Right now, there’s a big push for people to either water bank or to sell the water rights they are not using. In Washington State, if a water user doesn’t use their water right for 5 or more successive years, the portion not used reverts to the state. I’m helping people understand what their rights are, what water claims are and how they differ from water rights, and what they actually own. I do have a couple of cases in federal court, including U.S. v. Riley, which is a case on the Snake River.
I also serve as the water and ecology chair for the Washington Cattlemen’s Association, serve on the DOE agriculture and water quality advisory committee for the Washington Cattlemen’s Association, and am the executive director of the WALF. I am also on the attorney advisory committee for the Western Resource Legal Center, which is a law school clerkship program at the Lewis and Clark Law School.
Irrigation Leader: What percentage of the cases you work on are directly related to water?
Toni Meacham: That’s a hard question to answer, because even if a case does not deal directly with water law, there are always going to be water law implications. For instance, the purchase and sale agreement I mentioned, in which the other side was concerned about splitting off the water rights, is not a case I would classify as a water case. However, you have to know enough about water law to be able to advise people and move that process forward. Water is as valuable as gold in the Columbia basin and in our half of Washington State. It’s probably at least a consideration in almost every case I have.
Irrigation Leader: What kinds of threats to their water rights do irrigators in eastern Washington face?
Toni Meacham: As technology advances, there are more considerations that come up. We still have jurisdictional issues.
Navigable water is federal water, and everything nonnavigable is state water. Washington water law through the DOE is more stringent than water law in most other states. There have been a couple of interesting cases over jurisdictional issues in which it’s hard to track where water originates and hence who it belongs to. There was a case in 1990 in which the Washington State Department of Fish and Wildlife challenged the Bureau of Reclamation over jurisdiction and lost. We still have questions about who owns water and what landowners and lessees can do with that water.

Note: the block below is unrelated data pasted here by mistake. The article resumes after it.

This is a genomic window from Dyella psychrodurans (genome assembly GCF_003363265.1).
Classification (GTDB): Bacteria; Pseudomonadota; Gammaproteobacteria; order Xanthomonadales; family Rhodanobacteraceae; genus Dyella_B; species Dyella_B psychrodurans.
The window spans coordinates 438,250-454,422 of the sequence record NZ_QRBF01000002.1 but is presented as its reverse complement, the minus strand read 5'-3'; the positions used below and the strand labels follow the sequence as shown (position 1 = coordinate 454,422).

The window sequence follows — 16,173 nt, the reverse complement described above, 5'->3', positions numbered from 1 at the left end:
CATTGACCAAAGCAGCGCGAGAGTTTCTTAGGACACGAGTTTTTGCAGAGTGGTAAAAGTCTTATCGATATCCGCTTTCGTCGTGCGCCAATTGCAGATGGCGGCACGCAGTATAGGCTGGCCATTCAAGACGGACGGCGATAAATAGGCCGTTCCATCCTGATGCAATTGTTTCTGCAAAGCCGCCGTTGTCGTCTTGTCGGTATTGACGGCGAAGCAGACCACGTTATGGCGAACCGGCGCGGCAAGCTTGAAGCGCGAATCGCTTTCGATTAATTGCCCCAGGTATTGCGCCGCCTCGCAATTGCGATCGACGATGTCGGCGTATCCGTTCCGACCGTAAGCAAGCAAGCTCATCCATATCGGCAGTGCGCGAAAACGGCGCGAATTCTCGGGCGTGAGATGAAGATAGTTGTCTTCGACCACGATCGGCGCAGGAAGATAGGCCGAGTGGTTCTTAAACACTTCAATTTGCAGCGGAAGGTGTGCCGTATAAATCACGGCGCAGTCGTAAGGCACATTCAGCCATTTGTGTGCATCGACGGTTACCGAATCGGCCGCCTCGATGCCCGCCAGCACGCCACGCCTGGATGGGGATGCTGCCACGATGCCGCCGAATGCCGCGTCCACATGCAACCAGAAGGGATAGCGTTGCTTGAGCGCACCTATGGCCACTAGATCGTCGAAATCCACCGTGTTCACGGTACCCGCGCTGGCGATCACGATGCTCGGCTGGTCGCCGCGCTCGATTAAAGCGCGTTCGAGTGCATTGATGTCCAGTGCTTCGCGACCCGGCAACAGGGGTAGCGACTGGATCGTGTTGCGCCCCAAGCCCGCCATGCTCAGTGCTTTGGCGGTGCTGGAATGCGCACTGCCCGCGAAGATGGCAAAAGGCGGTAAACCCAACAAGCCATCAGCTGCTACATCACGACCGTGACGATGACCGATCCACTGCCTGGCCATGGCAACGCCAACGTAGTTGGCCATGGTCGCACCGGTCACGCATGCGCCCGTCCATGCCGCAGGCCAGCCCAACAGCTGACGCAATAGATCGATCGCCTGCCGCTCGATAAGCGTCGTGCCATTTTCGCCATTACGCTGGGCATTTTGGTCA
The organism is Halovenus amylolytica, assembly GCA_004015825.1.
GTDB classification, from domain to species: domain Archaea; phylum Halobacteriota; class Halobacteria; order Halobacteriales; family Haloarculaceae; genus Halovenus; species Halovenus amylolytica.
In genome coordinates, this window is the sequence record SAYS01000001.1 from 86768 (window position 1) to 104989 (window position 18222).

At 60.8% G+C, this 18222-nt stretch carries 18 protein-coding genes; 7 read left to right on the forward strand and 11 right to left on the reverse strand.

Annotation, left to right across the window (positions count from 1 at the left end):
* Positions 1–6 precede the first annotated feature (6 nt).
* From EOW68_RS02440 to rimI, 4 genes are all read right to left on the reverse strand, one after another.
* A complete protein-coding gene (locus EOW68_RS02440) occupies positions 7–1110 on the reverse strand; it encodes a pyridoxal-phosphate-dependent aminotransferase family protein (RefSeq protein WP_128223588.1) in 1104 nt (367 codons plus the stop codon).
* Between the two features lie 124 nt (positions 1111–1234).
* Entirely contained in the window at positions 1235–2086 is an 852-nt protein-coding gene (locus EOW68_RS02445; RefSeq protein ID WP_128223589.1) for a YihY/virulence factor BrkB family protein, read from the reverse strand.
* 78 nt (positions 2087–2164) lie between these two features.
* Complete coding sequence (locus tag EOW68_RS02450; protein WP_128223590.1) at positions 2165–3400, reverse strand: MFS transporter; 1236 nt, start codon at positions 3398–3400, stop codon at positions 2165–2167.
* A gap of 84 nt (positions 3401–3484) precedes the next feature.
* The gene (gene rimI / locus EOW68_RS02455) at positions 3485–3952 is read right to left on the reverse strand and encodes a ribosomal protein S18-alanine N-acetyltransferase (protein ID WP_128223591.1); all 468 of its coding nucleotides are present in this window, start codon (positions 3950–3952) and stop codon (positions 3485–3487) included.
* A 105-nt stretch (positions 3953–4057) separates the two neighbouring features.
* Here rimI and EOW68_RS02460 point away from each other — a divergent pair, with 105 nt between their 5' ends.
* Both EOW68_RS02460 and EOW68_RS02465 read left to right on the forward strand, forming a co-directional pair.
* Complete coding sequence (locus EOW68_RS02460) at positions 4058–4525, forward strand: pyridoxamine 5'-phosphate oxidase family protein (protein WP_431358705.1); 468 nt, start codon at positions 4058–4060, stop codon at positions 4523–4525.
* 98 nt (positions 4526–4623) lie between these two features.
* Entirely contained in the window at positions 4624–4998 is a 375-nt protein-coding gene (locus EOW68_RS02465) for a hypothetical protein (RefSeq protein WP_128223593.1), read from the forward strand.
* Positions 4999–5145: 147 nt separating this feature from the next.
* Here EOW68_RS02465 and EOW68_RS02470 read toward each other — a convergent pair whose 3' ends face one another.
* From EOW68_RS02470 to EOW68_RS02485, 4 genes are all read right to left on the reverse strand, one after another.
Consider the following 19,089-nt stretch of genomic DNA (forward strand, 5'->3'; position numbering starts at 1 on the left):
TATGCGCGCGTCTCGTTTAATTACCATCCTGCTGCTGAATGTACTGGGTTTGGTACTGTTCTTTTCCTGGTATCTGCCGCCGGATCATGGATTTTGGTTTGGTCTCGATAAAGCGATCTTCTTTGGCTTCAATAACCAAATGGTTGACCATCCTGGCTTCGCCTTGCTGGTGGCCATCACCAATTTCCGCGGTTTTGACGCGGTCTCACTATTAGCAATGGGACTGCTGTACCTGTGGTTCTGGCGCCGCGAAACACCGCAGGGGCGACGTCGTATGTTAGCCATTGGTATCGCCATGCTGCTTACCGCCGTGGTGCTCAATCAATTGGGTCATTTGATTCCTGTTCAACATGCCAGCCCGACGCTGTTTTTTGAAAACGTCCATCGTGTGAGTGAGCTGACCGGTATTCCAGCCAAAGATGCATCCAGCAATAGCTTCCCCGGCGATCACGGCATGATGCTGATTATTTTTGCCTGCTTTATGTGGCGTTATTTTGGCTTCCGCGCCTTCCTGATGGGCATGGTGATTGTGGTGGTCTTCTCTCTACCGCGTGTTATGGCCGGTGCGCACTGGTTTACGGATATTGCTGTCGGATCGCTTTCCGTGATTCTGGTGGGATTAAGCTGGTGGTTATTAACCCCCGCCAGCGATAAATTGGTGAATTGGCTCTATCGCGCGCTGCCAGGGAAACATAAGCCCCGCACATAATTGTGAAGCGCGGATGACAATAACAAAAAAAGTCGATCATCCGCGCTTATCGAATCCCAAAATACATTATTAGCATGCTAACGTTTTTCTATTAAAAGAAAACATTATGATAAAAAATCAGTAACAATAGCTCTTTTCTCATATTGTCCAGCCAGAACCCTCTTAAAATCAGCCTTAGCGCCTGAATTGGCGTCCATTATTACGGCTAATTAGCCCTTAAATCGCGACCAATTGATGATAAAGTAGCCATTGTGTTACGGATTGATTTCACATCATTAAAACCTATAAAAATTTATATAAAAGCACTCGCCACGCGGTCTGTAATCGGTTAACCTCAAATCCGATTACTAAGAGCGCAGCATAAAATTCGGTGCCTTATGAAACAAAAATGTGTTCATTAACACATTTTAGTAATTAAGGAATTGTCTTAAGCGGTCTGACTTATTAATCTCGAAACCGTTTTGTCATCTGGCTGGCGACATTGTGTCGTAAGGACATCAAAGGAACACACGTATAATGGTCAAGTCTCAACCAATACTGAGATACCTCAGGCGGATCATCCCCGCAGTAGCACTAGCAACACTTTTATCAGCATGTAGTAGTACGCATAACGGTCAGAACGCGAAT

Another consideration is the first in time, first in use principle. If your irrigation right supersedes that of a user upstream and there is a shortage, you may have to require that person to stop use. As more and more people are required to meter, it becomes more important to put water rights to beneficial use. A landowner who doesn’t use their water loses their water. There are also questions related to how water is used. A water right for irrigation purposes cannot be used for industrial purposes without a change in use through the DOE. At the end of the day, water is a public resource, and there are rules and regulations that govern how it is treated.
Irrigation Leader: It sounds like these regulations and jurisdictional issues are not always clear even for a lawyer like yourself. Given this complexity, which sorts of regulations and laws does the average farmer or irrigation district manager need to be familiar with?
Toni Meacham: The CWA is one that environmentalists are using frequently as they move forward with their litigation. I see a lot of cases on a federal basis and in federal court related to water pollution, the CWA, and how the Endangered Species Act (ESA) is not being implemented under the CWA to protect ESA-listed species. I think it’s important for any landowner to have some understanding of the widely used, larger-scale regulations that can affect them, such as the CWA.
Irrigation Leader: Would you describe the legal issues related to water spreading?
Toni Meacham: Let’s say I own 500 acres and Reclamation has designated that 100 of those acres are in the proper classes to be irrigated. Irrigation water cannot be placed on the remaining 400 acres. As time goes on, someone may put in an irrigation circle that happens to irrigate some of those nonirrigable acres. That is a case of water spreading. With modern technology, it’s pretty easy to determine who is water spreading and who is not. That’s something that all irrigators need to be aware of. If they are, it’s a pretty easy fix to talk to an irrigation district and see if there is a solution—maybe entering into an excess water contract, shutting off an end gun, or making some other adjustment to their irrigation practices. That’s better than just waiting to get caught and then getting fined.